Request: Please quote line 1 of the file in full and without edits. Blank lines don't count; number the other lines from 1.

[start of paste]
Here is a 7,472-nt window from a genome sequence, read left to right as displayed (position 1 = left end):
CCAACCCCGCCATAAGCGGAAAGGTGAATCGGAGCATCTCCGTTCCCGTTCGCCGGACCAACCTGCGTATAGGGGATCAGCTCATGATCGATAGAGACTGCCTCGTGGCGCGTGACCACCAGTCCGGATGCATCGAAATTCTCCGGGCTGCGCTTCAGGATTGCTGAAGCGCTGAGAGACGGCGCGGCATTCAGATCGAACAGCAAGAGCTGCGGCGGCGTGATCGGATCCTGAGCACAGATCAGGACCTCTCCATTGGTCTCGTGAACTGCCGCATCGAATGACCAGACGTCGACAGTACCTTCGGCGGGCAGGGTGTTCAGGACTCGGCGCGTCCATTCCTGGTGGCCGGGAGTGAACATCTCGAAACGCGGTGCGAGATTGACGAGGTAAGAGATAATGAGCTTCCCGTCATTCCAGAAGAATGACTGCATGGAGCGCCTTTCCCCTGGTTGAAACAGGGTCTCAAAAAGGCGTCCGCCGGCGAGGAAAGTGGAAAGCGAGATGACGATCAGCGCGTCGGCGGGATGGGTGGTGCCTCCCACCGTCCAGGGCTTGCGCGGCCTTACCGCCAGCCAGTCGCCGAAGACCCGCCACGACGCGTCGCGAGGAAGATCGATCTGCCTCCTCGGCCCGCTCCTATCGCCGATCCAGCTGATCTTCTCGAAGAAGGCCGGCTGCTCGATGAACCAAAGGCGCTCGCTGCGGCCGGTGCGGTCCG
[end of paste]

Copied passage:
Here is a 7,472-nt window from a genome sequence, read left to right as displayed (position 1 = left end):